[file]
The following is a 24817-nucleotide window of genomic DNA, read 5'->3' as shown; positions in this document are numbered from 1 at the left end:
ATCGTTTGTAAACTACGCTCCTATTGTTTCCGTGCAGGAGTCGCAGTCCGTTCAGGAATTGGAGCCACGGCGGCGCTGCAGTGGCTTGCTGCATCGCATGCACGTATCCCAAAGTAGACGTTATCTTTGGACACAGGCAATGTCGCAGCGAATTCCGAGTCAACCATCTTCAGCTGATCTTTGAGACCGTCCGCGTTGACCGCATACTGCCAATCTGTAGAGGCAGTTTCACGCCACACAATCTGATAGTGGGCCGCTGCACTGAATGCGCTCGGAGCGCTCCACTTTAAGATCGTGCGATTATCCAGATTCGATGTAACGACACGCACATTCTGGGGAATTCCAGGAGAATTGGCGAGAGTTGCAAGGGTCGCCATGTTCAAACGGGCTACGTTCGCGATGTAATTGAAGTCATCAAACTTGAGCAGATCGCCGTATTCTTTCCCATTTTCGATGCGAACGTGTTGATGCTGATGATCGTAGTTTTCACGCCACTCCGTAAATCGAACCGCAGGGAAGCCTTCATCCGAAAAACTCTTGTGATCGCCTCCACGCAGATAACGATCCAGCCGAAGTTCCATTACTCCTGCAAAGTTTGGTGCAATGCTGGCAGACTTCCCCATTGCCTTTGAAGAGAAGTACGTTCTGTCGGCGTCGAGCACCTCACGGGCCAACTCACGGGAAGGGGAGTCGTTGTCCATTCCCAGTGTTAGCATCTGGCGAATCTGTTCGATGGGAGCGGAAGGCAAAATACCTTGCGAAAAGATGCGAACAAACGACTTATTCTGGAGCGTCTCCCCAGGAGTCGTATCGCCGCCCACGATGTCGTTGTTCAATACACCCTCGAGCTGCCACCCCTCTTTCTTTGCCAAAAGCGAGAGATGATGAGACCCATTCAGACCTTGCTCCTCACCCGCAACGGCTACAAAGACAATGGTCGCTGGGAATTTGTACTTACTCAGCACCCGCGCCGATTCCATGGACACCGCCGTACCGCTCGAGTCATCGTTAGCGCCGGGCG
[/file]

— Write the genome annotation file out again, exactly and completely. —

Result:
The following is a 24817-nucleotide window of genomic DNA, read 5'->3' as shown; positions in this document are numbered from 1 at the left end:
ATCGTTTGTAAACTACGCTCCTATTGTTTCCGTGCAGGAGTCGCAGTCCGTTCAGGAATTGGAGCCACGGCGGCGCTGCAGTGGCTTGCTGCATCGCATGCACGTATCCCAAAGTAGACGTTATCTTTGGACACAGGCAATGTCGCAGCGAATTCCGAGTCAACCATCTTCAGCTGATCTTTGAGACCGTCCGCGTTGACCGCATACTGCCAATCTGTAGAGGCAGTTTCACGCCACACAATCTGATAGTGGGCCGCTGCACTGAATGCGCTCGGAGCGCTCCACTTTAAGATCGTGCGATTATCCAGATTCGATGTAACGACACGCACATTCTGGGGAATTCCAGGAGAATTGGCGAGAGTTGCAAGGGTCGCCATGTTCAAACGGGCTACGTTCGCGATGTAATTGAAGTCATCAAACTTGAGCAGATCGCCGTATTCTTTCCCATTTTCGATGCGAACGTGTTGATGCTGATGATCGTAGTTTTCACGCCACTCCGTAAATCGAACCGCAGGGAAGCCTTCATCCGAAAAACTCTTGTGATCGCCTCCACGCAGATAACGATCCAGCCGAAGTTCCATTACTCCTGCAAAGTTTGGTGCAATGCTGGCAGACTTCCCCATTGCCTTTGAAGAGAAGTACGTTCTGTCGGCGTCGAGCACCTCACGGGCCAACTCACGGGAAGGGGAGTCGTTGTCCATTCCCAGTGTTAGCATCTGGCGAATCTGTTCGATGGGAGCGGAAGGCAAAATACCTTGCGAAAAGATGCGAACAAACGACTTATTCTGGAGCGTCTCCCCAGGAGTCGTATCGCCGCCCACGATGTCGTTGTTCAATACACCCTCGAGCTGCCACCCCTCTTTCTTTGCCAAAAGCGAGAGATGATGAGACCCATTCAGACCTTGCTCCTCACCCGCAACGGCTACAAAGACAATGGTCGCTGGGAATTTGTACTTACTCAGCACCCGCGCCGATTCCATGGACACCGCCGTACCGCTCGAGTCATCGTTAGCGCCGGGCG